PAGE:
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Mr. Mohamed, the Sudanese ambassador, complained about Mr. Obama’s decision to single out the north.

“What we see from the U.S., to put pressure on one side, that will not help,” he said.

“The U.S. must also hold the other side [the south] accountable for violations in Southern Kordofan and Abyei,” he added.

Southern leaders previously had alerted the international community to the violence in Southern Kordofan; however, these concerns were not taken seriously until Mr. Obama made his comments on Tuesday, Mr. Machar said.

“We want two feasible states to coexist side by side. This is not possible if there is war,” he added.

According to Sudan Now, a group of anti-genocide and human rights organizations, an undeclared war already has begun between the north and the south.

“The war between North and South Sudan has resumed due to the offensive military operations launched by Khartoum,” said John Prendergast, co-founder of the Enough Project.

Mr. Obama said both sides must end the violence, allow the free movement of aid workers and relief supplies, and fulfill their commitments under the Comprehensive Peace Agreement to resolve their differences peacefully.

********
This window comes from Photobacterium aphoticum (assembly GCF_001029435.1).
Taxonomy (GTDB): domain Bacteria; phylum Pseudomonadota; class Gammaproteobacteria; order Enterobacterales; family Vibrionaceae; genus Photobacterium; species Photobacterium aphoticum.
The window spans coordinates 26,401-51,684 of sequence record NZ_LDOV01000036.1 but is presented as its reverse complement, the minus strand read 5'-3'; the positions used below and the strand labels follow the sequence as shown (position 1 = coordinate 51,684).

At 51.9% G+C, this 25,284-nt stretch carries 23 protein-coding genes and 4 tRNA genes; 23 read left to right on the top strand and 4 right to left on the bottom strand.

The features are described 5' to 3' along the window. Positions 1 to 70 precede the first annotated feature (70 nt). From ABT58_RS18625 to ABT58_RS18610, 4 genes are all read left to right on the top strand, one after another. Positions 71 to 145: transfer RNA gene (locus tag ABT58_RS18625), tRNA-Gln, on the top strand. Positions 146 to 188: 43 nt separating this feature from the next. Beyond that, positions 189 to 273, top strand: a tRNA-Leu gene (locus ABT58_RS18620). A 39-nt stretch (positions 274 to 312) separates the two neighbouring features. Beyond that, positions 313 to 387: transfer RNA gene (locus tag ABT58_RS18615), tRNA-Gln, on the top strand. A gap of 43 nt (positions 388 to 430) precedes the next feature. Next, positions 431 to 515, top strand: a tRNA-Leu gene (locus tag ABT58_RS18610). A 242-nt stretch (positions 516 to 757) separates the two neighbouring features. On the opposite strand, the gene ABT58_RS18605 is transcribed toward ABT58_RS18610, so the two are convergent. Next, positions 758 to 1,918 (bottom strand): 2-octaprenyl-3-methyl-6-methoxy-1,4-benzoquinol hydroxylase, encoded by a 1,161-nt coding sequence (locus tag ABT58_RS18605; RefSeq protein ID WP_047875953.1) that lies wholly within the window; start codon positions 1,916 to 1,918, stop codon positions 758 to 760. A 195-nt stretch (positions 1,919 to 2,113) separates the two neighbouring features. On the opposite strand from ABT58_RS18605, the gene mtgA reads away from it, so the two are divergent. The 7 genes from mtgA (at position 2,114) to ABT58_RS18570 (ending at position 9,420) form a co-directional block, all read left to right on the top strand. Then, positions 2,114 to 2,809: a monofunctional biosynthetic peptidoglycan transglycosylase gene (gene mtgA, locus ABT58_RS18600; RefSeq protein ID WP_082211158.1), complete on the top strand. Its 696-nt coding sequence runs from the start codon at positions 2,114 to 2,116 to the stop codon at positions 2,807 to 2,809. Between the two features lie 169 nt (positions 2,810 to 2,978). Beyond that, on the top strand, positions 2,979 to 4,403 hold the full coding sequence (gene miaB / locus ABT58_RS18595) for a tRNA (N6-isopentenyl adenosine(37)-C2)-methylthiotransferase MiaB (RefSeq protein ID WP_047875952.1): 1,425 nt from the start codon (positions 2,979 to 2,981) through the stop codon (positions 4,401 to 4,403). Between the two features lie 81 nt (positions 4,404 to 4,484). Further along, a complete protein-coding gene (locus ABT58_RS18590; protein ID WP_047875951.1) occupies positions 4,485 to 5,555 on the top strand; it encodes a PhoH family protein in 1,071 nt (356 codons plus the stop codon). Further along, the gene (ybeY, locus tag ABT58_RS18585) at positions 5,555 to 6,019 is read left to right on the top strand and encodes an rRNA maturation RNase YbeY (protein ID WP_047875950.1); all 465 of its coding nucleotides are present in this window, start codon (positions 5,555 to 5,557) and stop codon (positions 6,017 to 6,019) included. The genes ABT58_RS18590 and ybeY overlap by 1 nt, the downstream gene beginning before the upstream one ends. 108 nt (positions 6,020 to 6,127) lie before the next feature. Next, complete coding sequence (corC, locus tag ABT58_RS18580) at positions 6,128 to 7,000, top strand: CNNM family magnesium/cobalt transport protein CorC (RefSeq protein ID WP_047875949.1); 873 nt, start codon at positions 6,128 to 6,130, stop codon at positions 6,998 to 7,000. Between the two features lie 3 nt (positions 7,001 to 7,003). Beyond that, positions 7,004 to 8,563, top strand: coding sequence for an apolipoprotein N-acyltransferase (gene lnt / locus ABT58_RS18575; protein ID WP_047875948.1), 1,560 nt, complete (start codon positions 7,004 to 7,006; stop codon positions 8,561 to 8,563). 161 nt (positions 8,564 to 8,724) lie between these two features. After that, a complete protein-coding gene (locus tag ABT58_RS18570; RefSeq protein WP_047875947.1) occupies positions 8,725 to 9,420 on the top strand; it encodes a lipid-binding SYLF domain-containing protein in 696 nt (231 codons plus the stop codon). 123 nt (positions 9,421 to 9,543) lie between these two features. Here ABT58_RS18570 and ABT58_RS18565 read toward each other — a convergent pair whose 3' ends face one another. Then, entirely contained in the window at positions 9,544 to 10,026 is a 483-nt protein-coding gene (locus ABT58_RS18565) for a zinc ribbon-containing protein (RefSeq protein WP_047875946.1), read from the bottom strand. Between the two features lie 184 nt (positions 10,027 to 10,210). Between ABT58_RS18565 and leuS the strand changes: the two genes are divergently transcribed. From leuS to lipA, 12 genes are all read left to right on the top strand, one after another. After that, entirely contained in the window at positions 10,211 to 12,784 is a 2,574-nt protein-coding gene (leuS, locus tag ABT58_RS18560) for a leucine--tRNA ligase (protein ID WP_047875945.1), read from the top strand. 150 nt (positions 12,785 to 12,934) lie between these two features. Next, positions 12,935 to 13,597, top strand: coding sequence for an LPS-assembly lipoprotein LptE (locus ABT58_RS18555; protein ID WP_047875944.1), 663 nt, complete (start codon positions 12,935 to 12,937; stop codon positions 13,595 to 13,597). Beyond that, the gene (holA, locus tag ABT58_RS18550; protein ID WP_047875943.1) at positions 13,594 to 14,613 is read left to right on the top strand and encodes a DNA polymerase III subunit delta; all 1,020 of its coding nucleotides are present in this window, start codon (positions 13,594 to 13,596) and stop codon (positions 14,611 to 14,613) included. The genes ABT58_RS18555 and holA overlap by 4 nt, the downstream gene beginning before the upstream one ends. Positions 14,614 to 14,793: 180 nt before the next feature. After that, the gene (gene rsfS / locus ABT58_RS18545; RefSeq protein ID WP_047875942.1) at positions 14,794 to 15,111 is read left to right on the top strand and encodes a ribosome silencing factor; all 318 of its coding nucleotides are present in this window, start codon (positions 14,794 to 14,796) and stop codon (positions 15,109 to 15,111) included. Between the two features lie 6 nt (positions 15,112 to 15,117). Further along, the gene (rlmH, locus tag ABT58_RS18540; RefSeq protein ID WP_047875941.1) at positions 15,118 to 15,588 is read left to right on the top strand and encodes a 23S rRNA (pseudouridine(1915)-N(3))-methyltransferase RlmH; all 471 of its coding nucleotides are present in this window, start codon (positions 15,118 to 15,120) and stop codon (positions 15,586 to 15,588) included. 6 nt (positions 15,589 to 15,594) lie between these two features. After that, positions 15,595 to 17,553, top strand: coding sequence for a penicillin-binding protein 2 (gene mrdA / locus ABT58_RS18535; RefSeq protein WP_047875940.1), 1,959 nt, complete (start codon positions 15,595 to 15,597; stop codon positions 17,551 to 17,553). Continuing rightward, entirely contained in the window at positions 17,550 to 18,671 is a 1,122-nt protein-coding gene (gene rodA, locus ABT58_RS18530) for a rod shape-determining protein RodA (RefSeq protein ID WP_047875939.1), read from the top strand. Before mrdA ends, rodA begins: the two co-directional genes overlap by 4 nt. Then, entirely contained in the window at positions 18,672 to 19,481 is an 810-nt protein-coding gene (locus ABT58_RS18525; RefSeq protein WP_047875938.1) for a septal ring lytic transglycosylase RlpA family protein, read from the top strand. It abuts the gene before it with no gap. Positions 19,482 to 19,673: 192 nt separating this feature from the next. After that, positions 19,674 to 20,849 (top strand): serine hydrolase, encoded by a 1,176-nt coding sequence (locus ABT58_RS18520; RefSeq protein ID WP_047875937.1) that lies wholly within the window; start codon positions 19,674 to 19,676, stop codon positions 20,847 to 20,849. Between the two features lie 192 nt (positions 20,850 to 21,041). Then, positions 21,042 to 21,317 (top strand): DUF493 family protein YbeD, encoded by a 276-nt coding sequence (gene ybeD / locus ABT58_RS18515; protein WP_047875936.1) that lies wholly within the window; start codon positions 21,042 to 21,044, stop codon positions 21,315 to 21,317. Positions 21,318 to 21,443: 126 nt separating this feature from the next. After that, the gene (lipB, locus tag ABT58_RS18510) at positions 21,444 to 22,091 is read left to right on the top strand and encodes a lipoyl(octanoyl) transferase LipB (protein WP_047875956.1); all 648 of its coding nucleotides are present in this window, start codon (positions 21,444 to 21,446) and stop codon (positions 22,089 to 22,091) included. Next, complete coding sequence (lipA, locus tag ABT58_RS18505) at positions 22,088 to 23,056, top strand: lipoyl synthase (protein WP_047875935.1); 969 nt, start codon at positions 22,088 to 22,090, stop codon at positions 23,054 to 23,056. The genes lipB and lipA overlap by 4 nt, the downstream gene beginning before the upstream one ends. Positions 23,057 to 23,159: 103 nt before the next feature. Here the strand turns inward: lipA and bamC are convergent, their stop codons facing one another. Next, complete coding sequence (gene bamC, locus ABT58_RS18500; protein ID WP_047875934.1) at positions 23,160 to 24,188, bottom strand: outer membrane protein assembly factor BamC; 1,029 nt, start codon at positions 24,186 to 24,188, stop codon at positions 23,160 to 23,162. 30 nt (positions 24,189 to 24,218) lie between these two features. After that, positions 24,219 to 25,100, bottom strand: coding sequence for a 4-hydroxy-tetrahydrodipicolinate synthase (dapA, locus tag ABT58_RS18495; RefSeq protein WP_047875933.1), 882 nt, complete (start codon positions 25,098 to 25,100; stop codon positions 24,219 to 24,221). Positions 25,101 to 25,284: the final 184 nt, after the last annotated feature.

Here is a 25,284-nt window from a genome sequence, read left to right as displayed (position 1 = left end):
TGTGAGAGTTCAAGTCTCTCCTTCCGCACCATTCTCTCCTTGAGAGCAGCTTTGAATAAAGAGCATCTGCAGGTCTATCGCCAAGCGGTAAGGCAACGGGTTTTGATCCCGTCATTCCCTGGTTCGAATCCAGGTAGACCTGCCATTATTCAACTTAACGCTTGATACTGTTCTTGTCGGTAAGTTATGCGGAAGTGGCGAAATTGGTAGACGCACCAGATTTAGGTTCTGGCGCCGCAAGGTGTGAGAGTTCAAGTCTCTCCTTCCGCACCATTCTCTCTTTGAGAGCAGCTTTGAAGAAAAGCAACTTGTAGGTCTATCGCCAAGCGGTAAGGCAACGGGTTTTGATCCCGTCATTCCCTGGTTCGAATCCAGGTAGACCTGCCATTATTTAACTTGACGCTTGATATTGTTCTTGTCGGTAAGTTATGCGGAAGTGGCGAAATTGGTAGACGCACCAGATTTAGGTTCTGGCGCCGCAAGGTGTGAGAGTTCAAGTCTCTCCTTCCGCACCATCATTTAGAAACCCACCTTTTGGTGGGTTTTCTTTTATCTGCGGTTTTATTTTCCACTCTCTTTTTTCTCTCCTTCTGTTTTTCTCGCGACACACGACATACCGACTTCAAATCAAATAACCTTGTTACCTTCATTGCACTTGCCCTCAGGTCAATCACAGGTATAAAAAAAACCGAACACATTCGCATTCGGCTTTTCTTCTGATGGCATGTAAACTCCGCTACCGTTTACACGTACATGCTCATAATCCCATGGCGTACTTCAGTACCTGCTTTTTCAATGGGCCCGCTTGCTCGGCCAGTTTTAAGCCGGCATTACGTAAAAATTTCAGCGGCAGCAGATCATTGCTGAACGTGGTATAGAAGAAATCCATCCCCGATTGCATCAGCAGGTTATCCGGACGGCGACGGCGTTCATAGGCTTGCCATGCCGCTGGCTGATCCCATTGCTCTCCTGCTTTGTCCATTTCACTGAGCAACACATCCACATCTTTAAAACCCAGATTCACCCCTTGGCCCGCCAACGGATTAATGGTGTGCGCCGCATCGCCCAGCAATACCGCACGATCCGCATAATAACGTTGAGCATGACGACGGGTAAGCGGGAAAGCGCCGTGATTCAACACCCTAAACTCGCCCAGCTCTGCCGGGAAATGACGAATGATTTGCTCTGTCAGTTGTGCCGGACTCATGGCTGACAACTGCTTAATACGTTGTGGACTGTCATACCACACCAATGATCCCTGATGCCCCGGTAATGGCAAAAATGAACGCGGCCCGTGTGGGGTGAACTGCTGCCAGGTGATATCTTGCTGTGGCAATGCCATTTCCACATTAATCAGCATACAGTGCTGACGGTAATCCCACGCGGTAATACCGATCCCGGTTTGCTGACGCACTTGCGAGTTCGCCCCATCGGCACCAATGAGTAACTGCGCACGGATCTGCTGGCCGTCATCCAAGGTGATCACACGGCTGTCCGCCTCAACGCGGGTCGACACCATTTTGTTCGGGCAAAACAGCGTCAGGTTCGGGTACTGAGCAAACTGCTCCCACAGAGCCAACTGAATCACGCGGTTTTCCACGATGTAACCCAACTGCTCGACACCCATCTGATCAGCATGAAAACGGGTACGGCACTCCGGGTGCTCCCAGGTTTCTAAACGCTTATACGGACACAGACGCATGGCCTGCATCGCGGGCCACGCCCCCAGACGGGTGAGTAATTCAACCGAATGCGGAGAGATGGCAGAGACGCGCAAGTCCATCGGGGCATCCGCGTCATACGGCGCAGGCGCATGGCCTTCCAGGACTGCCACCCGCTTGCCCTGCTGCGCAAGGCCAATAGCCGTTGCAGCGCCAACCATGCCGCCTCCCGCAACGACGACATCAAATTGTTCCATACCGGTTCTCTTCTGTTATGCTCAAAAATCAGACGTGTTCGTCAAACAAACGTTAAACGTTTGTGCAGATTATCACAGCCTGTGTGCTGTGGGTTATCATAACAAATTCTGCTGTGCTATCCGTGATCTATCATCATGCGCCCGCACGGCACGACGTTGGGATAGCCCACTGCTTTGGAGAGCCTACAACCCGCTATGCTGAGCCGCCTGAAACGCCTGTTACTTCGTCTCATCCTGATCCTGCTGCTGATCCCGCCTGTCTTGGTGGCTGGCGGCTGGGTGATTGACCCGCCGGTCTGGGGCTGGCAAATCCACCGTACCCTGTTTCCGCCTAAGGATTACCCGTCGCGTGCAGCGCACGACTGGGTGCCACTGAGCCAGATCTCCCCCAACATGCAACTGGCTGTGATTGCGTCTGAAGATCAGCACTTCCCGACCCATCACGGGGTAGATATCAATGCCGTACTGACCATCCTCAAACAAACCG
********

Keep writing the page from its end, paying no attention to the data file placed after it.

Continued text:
The agreement in 2005 ended two decades of civil war that killed an estimated 2 million people.

Mr. Obama reminded Sudanese leaders that, if they fulfill these obligations, the U.S. will take the steps it has promised toward normal relations with Khartoum.

“However, those who flout their international obligations will face more pressure and isolation, and they will be held accountable for their actions,” he added.

Mr. Prendergast said the policy of offering incentives to the Sudanese government has failed.

The U.N. Refugee Agency, meanwhile, called on local and central authorities to allow air and road access for humanitarian agencies working with displaced people in Kadugli, the capital of Southern Kordofan.

Melissa Fleming, the agency’s chief spokeswoman, said armed militiamen have set up roadblocks and are blocking the agency’s access to crucial supplies and displaced persons.